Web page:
Blind World


Retinitis Pigmentosa.
Spinach pigments proposed as blindness cure.





May 4, 2004.

By Duncan Graham-Rowe,
New Scientist.




A truly extraordinary cure for some forms of blindness is being proposed. The idea is to add light-absorbing pigments from spinach to nerve cells in the retina, to make the nerve cells fire when struck by light.


Eli Greenbaum's team at the Oak Ridge National Laboratories in Tennessee has been exploring this possibility for several years. In their latest experiments, the researchers have shown that adding plant pigments to human cells makes the cells respond to light.


The technique would restore only limited vision at best - people would be colour-blind, for instance - but Greenbaum thinks it could provide far better resolution than the electronic retinal implants being developed.


Restoring vision.


Degenerative diseases of the retina such as retinitis pigmentosa and macular degeneration are among the most common forms of blindness in developed countries. These diseases affect rods and cones, the photoreceptor cells at the back of the retina, but the nerve cells in front of them usually remain intact.


Experiments with implants that consist of an array of electrodes have shown it is possible to restore at least rudimentary vision by stimulating these nerve cells directly (New Scientist print edition, 23 November 2002).


Electric potential.


"Taking our cue from these clinical results, we aim to replace voltage stimulation by electrodes with voltage stimulation by the photosystem I reaction centres," says Greenbaum. Each PSI reaction centre is a cluster of proteins that straddles the chloroplast membrane in plant cells. The centres play a key role in photosynthesis, generating an electric potential when struck by light.


In 2001 Greenbaum's team inserted PSI centres, isolated from spinach, into the membranes of fatty spheres called liposomes, which are used to deliver drugs or genes to cells. The researchers found that the voltage generated across the liposome membrane when the complexes absorb light exceeds the threshold needed to make a nerve cell fire.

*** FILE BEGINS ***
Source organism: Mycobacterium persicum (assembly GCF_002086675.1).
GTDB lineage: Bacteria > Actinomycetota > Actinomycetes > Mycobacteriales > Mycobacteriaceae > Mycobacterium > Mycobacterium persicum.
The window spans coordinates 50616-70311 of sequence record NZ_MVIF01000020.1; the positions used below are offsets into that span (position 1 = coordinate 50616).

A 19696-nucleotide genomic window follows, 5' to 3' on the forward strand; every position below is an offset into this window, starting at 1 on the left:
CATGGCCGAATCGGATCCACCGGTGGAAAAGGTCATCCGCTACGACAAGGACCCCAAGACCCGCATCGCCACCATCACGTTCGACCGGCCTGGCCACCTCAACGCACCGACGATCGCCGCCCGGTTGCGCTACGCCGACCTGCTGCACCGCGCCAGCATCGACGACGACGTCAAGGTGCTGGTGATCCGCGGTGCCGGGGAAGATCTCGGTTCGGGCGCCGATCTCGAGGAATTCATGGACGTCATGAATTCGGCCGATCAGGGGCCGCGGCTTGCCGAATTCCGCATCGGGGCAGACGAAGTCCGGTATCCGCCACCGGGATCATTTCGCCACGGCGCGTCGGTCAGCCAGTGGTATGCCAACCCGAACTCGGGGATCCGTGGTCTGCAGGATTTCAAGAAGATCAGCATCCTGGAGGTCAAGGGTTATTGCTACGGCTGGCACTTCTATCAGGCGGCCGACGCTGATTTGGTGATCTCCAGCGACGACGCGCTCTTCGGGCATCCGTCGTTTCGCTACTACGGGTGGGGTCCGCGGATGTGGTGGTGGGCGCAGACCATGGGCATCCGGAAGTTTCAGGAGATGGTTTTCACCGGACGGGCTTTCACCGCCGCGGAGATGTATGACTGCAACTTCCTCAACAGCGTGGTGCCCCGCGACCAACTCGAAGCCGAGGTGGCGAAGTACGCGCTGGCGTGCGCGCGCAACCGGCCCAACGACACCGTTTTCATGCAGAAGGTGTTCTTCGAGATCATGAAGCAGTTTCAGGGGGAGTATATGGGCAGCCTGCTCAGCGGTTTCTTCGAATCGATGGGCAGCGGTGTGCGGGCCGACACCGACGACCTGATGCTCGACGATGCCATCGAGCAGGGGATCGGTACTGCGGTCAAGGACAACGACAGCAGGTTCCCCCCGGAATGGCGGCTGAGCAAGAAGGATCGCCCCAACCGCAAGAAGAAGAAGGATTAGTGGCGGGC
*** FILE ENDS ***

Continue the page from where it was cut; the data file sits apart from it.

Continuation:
Now the team has carried out the next step, using the liposomes to add the PSI complexes to membranes of eye cancer cells called retinoblastomas. When the cells were exposed to light, calcium ion channels opened up in the membrane.


The results, which will be presented at the Biosensors 2004 conference in Spain in April, show that adding PSI centres does at least make cells respond to light.


Series of reactions.


But this does not prove that adding PSI centres to the bipolar and ganglia cells in the retina would make them fire when hit by light, other experts point out. "In a normal photoreceptor, a whole series of reactions is needed to amplify the light signal," says Alan Bird of Moorfields Eye Hospital in London, UK.


Even if it does work, it is not clear how long the PSI centres will keep working, whether they will damage the nerve cells and whether there will be a problem with immune rejection. "It's like driving a device with a battery from another device hoping it will work," says Eberhart Zrenner at University Eye Hospital in Tübingen, Germany.


Retinal implants are likely to become available sooner, but they are limited by the number of electrodes that can be squeezed onto the array. Greenbaum thinks that treatment with PSI centres could provide better vision.


With both techniques, however, the visual processing that occurs between the photoreceptors and the ganglia would be lost. Other groups hope to restore the photoreceptors using stem cell implants or retinal transplants.




End of article.






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